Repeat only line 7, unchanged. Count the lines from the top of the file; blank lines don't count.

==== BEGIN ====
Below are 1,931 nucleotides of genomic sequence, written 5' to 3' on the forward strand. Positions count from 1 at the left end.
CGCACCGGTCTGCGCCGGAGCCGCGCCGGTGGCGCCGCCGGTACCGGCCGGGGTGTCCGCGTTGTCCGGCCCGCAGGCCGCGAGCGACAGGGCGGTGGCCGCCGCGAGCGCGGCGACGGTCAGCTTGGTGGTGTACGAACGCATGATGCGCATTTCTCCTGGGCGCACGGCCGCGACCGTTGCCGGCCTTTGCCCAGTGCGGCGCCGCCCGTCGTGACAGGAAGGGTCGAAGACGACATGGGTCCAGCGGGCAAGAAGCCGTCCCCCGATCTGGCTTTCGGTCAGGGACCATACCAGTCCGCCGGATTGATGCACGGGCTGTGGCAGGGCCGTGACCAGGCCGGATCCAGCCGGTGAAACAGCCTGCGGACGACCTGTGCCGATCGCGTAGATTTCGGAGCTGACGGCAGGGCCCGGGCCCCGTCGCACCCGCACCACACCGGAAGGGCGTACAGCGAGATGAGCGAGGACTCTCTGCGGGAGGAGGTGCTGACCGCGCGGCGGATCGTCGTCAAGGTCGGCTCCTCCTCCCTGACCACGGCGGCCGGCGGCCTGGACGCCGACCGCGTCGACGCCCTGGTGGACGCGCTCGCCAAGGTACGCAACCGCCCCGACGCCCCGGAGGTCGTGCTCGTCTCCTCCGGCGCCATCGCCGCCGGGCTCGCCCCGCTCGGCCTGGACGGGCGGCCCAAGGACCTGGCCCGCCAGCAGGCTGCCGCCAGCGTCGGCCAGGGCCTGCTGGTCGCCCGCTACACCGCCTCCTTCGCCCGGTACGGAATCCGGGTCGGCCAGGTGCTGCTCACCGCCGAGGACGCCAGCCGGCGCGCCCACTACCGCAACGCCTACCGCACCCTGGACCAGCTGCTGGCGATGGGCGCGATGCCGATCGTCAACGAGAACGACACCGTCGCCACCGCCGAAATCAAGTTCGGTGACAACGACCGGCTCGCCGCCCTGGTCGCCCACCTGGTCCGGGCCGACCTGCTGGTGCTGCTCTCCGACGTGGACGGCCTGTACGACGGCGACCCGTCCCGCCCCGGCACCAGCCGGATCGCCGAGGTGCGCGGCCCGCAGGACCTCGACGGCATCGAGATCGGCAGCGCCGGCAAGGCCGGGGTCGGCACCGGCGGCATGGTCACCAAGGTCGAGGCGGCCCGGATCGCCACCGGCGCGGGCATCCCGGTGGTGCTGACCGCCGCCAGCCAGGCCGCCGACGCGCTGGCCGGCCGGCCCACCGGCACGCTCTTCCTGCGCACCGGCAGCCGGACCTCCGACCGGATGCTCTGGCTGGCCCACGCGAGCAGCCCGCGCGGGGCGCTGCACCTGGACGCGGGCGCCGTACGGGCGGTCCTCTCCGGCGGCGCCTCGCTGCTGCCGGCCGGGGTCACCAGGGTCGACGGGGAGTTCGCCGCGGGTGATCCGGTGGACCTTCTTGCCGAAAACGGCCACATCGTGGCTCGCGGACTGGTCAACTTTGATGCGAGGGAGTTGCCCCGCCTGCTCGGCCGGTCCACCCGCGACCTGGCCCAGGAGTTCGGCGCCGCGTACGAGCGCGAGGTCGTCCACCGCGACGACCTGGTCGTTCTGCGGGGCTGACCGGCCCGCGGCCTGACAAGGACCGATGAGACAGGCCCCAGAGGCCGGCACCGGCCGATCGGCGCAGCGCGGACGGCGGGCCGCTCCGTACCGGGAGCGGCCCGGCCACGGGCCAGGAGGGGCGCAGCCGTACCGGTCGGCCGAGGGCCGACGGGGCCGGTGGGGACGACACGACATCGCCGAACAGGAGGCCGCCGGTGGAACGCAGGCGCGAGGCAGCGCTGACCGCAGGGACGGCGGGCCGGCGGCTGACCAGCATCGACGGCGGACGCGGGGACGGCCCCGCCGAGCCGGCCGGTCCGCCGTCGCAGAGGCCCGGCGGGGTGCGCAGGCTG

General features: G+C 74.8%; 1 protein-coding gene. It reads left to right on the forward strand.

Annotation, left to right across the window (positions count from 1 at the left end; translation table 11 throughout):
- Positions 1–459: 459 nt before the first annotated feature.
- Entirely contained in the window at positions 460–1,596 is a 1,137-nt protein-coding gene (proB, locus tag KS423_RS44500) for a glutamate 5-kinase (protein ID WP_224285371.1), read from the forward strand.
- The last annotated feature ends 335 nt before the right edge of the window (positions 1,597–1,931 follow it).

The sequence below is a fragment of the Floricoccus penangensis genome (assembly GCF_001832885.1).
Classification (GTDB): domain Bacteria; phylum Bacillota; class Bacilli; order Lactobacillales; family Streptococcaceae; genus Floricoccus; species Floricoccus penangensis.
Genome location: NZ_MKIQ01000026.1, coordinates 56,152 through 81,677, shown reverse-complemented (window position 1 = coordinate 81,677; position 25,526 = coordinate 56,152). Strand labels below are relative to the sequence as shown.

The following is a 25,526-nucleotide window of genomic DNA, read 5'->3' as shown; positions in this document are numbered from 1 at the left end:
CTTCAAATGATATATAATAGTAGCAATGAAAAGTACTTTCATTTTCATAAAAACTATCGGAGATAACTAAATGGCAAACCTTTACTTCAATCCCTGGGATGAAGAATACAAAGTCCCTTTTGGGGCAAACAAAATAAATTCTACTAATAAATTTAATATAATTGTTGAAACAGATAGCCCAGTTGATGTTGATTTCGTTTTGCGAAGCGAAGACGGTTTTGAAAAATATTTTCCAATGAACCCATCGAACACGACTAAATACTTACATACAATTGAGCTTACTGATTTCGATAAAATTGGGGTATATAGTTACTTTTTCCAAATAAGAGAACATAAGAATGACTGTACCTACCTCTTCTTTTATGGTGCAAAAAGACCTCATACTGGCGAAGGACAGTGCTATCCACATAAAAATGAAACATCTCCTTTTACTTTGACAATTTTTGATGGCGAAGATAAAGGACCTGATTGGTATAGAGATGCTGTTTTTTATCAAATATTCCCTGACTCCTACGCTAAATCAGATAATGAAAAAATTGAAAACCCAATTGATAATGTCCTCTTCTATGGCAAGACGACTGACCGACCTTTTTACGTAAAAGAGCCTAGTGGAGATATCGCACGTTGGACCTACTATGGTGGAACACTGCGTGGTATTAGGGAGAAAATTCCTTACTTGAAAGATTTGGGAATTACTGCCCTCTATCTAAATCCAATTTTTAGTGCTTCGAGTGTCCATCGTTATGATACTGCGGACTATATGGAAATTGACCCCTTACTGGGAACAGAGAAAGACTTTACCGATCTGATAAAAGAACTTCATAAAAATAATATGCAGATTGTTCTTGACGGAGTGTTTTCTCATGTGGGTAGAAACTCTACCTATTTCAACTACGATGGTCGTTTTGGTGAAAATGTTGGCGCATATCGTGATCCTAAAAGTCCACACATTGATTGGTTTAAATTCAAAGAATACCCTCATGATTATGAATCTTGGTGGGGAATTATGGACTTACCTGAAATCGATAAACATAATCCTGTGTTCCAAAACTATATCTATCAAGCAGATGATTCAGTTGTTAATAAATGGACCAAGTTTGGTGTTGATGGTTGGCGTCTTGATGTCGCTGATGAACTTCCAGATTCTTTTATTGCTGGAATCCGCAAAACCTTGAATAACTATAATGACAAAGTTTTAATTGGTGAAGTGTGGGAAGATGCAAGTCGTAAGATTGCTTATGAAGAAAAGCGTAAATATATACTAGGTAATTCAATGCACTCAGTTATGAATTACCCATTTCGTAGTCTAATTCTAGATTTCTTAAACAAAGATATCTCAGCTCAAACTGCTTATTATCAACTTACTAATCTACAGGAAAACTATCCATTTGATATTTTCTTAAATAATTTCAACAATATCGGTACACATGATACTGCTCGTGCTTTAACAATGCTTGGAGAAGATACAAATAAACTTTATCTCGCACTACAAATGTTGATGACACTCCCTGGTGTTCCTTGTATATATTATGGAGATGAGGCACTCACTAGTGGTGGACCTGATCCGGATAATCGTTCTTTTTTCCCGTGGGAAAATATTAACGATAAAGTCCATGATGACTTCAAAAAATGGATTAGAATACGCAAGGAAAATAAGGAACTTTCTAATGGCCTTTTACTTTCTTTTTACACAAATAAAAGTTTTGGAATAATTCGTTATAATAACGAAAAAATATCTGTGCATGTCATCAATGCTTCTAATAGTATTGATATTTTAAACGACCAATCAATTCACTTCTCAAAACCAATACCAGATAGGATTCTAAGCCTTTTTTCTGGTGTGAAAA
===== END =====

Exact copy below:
- The last annotated feature ends 335 nt before the right edge of the window (positions 1,597–1,931 follow it).